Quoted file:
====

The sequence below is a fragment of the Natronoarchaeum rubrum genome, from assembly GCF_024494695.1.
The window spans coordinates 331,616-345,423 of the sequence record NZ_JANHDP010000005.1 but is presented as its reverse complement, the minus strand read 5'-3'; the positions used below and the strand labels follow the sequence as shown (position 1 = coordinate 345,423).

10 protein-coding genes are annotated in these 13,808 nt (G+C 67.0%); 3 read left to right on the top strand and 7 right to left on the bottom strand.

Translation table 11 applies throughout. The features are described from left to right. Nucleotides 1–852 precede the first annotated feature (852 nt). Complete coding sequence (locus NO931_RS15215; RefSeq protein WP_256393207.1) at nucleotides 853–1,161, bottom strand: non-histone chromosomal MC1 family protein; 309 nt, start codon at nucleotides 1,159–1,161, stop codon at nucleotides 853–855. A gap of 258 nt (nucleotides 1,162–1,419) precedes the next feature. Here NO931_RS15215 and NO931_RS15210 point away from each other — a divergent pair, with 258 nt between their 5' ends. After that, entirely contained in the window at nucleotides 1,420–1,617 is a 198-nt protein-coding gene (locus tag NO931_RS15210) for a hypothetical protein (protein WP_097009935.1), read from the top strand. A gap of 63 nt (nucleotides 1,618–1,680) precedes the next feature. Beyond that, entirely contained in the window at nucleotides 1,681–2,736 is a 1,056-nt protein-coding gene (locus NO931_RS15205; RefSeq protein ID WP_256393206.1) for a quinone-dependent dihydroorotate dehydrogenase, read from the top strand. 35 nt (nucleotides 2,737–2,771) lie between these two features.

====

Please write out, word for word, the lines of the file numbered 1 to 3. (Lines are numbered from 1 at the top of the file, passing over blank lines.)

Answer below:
The sequence below is a fragment of the Natronoarchaeum rubrum genome, from assembly GCF_024494695.1.
The window spans coordinates 331,616-345,423 of the sequence record NZ_JANHDP010000005.1 but is presented as its reverse complement, the minus strand read 5'-3'; the positions used below and the strand labels follow the sequence as shown (position 1 = coordinate 345,423).

10 protein-coding genes are annotated in these 13,808 nt (G+C 67.0%); 3 read left to right on the top strand and 7 right to left on the bottom strand.